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An Introduction to Traditional Chinese Veterinary Medicine Herbs

by Bruce Ferguson

In future editions of this column I will present veterinary case examples in which Bian Zheng (Pattern Differentiation) is used to diagnose and suggest treatment strategies. Those strategies will be used to select TCVM (Traditional Chinese Veterinary Medical) herbal formulae that are safe and effective treatment modalities for non-human patients. In this issue, I will begin by giving the readers some historical and practical background regarding the practice of TCVM herbal medicine.

TCM does not have quite the rich history concerning the majority of our companion animals as it does for humans. Many of these animals (e.g. cats, many avian and reptile species) were not held in great regard in ancient China and were considered either food items or expendable. In modern Western cultures this is clearly not the case. For example, more than 60% of companion animal caretakers in the USA allow their companion animals to sleep in the caretaker’s bedroom. Moreover, a number of municipalities in the USA have moved or are moving to classify companion animals as “sentient” beings rather than merely “property”. Several recent judicial cases have furthered this trend by ruling that companion animals have greater “value” to their caretakers than merely the replacement cost of the animal (Black and Black 2004).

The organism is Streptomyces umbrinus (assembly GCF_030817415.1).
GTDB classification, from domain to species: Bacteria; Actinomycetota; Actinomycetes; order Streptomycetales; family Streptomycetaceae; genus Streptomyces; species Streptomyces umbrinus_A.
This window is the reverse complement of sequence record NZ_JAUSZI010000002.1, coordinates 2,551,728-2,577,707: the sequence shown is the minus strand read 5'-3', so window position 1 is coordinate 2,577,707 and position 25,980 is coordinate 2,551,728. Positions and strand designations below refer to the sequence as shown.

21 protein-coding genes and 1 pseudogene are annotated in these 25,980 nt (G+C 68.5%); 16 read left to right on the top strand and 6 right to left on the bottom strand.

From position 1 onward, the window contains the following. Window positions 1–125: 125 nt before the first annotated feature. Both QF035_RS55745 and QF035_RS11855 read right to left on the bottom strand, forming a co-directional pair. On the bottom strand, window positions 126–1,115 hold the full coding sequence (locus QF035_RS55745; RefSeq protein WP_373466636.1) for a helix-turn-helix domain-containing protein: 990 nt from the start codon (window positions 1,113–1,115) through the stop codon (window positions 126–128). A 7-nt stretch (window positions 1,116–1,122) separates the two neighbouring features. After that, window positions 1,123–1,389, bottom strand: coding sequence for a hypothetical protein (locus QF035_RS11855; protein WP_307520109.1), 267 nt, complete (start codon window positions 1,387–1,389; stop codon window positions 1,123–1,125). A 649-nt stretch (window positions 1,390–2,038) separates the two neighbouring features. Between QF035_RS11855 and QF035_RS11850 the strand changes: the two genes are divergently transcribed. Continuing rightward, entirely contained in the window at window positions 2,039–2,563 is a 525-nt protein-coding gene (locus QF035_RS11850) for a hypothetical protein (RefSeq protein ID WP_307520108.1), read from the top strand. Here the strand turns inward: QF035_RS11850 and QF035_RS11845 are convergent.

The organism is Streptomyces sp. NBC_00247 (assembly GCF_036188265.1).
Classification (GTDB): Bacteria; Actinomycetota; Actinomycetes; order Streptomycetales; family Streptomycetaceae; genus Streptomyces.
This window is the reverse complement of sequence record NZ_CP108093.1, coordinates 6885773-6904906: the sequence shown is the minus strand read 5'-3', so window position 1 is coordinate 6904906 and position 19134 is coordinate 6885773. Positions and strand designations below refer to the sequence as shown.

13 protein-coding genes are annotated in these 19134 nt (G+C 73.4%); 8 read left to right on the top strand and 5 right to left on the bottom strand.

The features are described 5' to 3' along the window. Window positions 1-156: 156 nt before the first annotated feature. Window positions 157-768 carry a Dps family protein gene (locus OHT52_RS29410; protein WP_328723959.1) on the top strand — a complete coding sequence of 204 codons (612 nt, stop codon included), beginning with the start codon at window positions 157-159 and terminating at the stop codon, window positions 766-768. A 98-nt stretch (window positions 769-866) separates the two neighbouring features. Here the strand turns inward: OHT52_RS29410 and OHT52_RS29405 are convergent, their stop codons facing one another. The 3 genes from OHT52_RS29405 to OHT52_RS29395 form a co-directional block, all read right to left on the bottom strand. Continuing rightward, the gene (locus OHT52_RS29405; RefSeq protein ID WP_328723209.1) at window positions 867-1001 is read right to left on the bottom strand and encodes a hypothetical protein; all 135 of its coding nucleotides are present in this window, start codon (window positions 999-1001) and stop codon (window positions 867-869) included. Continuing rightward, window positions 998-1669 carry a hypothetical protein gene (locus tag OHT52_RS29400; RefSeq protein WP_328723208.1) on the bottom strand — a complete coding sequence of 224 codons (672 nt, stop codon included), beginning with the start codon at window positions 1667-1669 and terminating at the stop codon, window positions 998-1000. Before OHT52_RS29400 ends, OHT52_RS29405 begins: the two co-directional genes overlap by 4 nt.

Further, although we have many important documents delineating diagnosis and treatment strategies for human disharmonies, it is still unlikely that the majority of ancient TCM documents ever written have survived into modern times. Similarly, any early “experiments” with TCVM in non-agricultural species that may have occurred are unlikely to have extant written records. We will see that this absence of significant historical antecedents has not hindered the development of a flourishing TCVM educational system throughout the world today. This education includes Acupuncture and Moxibustion, Herbal Medicine, Tui Na and Food Therapy (e.g. Chi Institute of Chinese Medicine, IVAS)

Following is a brief history of TCVM in China (cited in Xie 1994). Zhou Dynasty to the Spring and Autumn Period (11th century-476 BCE). In the Western Zhou Dynasty there were full-time veterinarians who were in charge of treating animal diseases. There are records of using oral herbal medicines and surgical procedures on horses. It was recorded in the Zhou Li Tian Guan (an Historical Book of the Zhou Dynasty) that veterinarians were in charge of treating animal diseases and boils. The Zhou Li (The Rites of the Zhou Dynasty), Shi Jing (The Book of Songs) and Shan Hai Jing (The Book of Mountains and Rivers) recorded the use of more than 100 herbs for veterinary treatment.

Early Stage of the Feudal Society (475 BCE- 265 AD). This was the most important stage in the development of TCVM. In the period of the Warring States there were veterinarians who specially treated horse diseases and who were known as horse doctors. In the books of this period there were records of domestic animal diseases such as cattle boils, weak cattle, elbow ulcers of horses, bone fractures of horses, wounds of horses, and sudden death of horses.

Qin and Han Dynasty. The government of the Qin dynasty made Jio Yuan Lu (Animal Husbandry and Veterinary Medicine Laws) which were the first ever in China. During this period it was recorded in text that a combination of acupuncture and herbal medicines had been used to treat animal diseases.